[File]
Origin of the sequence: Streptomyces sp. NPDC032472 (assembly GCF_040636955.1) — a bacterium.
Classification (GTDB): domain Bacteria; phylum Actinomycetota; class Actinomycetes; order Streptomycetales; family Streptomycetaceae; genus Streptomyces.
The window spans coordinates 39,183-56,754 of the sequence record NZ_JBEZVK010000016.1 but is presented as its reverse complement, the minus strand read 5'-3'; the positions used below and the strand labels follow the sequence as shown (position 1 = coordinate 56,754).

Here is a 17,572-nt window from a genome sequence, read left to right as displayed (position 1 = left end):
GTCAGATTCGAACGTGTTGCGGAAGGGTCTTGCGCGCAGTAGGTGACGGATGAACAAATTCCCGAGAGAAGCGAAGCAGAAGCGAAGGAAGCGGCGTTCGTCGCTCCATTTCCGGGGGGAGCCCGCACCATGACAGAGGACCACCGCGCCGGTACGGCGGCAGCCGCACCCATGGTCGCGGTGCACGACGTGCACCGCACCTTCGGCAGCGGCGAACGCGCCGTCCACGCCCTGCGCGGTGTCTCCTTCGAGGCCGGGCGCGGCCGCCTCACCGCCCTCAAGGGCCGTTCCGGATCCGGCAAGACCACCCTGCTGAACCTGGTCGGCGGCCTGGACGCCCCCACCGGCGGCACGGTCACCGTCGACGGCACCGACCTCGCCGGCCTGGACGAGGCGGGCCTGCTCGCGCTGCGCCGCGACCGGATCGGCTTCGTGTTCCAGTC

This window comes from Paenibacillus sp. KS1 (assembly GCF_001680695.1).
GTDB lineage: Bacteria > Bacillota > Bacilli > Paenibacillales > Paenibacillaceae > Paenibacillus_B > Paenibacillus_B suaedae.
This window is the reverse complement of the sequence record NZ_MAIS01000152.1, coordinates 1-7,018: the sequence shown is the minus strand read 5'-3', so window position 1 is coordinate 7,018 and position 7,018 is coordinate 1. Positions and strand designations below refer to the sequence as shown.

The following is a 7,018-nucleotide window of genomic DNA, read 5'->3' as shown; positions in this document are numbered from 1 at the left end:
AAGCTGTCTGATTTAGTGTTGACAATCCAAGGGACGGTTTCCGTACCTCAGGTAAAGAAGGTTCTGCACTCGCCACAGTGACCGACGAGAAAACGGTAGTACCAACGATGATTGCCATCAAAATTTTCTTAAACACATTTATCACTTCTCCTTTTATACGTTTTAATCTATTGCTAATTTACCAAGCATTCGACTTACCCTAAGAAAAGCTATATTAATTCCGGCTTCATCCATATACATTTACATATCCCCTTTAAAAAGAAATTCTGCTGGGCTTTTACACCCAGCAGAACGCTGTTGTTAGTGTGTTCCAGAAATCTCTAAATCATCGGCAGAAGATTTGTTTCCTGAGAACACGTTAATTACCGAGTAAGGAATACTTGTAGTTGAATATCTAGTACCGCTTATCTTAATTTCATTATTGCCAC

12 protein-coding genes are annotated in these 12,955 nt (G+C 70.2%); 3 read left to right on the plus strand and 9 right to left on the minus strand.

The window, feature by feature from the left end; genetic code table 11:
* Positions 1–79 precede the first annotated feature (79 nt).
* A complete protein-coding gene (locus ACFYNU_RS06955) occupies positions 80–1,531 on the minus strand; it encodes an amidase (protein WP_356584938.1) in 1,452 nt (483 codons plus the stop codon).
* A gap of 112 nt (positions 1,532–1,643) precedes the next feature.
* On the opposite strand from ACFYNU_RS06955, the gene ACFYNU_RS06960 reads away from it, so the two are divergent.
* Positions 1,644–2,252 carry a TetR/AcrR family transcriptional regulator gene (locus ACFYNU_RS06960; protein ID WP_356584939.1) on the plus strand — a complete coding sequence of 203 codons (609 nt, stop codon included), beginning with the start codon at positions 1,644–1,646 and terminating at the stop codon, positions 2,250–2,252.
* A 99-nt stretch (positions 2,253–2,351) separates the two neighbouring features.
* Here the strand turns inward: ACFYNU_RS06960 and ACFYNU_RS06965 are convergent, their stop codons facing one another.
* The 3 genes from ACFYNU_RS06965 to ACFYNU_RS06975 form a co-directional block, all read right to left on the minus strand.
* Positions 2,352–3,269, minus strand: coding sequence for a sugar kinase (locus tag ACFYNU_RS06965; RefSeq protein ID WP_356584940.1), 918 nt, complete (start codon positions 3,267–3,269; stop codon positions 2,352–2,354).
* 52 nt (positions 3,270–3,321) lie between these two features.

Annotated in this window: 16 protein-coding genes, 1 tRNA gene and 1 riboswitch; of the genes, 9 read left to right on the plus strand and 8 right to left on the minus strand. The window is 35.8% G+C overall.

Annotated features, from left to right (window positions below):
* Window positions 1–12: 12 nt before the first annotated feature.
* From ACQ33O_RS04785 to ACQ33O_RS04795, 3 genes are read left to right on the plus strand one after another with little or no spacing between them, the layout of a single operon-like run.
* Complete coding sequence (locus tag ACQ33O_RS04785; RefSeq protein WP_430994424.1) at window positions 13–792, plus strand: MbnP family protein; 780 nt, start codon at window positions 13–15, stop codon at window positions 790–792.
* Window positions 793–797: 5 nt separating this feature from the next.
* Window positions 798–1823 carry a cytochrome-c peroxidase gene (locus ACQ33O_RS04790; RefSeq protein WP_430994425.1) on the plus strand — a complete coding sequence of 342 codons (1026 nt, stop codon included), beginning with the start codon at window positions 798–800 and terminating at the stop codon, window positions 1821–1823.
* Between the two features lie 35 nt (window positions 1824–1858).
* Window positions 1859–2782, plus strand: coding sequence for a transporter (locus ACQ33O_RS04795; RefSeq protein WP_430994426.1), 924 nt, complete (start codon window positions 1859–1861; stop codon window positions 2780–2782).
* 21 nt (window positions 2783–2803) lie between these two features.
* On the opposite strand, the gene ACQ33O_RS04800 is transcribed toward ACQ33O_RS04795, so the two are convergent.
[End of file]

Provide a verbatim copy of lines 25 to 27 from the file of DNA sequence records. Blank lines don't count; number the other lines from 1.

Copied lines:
* Window positions 1–12: 12 nt before the first annotated feature.
* From ACQ33O_RS04785 to ACQ33O_RS04795, 3 genes are read left to right on the plus strand one after another with little or no spacing between them, the layout of a single operon-like run.
* Complete coding sequence (locus tag ACQ33O_RS04785; RefSeq protein WP_430994424.1) at window positions 13–792, plus strand: MbnP family protein; 780 nt, start codon at window positions 13–15, stop codon at window positions 790–792.